In the not too distant future, automakers won’t be evaluated just on the physical, safety and performance characteristics of their vehicles. Instead incumbent and next-generation automakers will be evaluated based on the completeness of their solution along five dimensions: Electric, Autonomous, Connected, Mobility Services (EAC+MS), and Information. We read about the progress automakers and their suppliers are making along the first four dimensions. There is much less conversation about the fifth dimension. In this two-part series, we will discuss the big data challenge facing the automotive industry. The pieces are the result of my work in the industry helping corporations with their innovation and big data strategies. The first post provides the why and makes two points:
- Automakers must be in the information business. To be effective in the information business, automakers must change their perspective and start thinking about an overall process for big data in and around the car.
- Information in EAC+MS implies big data and incumbents in the automotive ecosystem must become serious about big data. Newcomers to the automotive industry such as Google, Tesla, Faraday Future, and likely Apple, but also Uber, and Lyft, realize this imperative.
The second piece will provide the how to try to address this challenge.
To fully appreciate the importance of the information dimension, one needs to understand that offering “EAC+MS” means that, in addition to manufacturing vehicles with variations of electrification (from fully electric to hybrid-electric, to fuel cell vehicles, etc.), levels of autonomous driving and Internet connectivity, the automaker provides transportation solutions. Such solutions include the vehicle the consumer owns, mobility services around this vehicle, e.g., parking, roadside assistance, repair, but also broader transportation services, e.g., ride-sharing, car-sharing, car rental. At the core of these solutions is data and in order to provide such solutions automakers must accept to be in the information business. They must be able to create information, e.g., creating models that predict engine failure, build systems that utilize big data, e.g., the navigation systems of autonomous vehicles, and utilize third-party data, e.g., weather data from services such as weather.com to better serve the vehicle’s occupants.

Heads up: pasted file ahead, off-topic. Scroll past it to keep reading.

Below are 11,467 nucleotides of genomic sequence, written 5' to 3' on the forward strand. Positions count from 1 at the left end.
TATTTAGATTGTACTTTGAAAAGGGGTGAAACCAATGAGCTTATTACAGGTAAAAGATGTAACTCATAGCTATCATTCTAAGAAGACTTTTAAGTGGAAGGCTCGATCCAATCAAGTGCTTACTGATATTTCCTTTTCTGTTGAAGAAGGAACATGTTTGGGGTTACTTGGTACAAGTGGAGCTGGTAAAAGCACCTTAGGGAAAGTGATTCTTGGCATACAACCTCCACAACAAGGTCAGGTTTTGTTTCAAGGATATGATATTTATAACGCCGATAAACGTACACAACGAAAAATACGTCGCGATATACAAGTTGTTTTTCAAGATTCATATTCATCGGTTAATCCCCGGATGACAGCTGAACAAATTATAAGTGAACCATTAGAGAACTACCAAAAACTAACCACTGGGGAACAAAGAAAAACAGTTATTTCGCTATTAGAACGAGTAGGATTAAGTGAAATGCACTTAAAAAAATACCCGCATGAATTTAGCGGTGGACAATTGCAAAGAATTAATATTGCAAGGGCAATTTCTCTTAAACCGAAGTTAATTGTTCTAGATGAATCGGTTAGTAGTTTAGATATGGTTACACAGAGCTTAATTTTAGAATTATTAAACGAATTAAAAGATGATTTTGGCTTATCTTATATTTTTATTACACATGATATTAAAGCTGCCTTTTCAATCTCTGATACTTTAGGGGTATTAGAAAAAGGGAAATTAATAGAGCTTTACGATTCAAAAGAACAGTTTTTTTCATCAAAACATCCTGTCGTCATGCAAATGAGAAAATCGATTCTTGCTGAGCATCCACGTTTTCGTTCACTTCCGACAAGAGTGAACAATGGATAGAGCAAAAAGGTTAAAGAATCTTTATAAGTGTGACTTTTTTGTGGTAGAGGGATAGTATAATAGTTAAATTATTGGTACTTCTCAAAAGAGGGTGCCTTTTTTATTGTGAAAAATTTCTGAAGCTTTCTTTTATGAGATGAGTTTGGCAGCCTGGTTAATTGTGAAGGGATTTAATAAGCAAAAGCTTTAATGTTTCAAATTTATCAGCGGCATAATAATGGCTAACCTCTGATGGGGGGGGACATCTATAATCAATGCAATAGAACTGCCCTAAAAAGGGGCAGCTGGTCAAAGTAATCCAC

Automakers must change their perspective
To be in the information business incumbent automakers must change their perspective and the way they operate. Over the past few years, incumbent automakers became systems integrators, and in some instances they have even been acting more like contract manufacturers; think Foxconn or LG both of which are already working with the automotive industry. For each particular vehicle they would issue to their suppliers a master specification that satisfies perceived market needs and addresses government regulations, e.g., safety, emissions. They would expect their suppliers to provide the components and subsystems that conformed with this specification. They would then proceed to assemble these components into a vehicle through a highly optimized and efficient process. This approach means that much of the innovation and knowledge on how to address these requirements go to the supplier, rather than the automaker. A perfect example of this point is NVIDIA which aspires to become one of the leaders in data processing and machine learning for self-driving cars with Level 4 autonomy. Similarly the user experience around each such subsystem, e.g., infotainment, is owned by the supplier rather than the incumbent automaker. For example, think about the control Tesla has on its infotainment system user experience versus any other automaker that incorporates an infotainment system from Bosch or Google.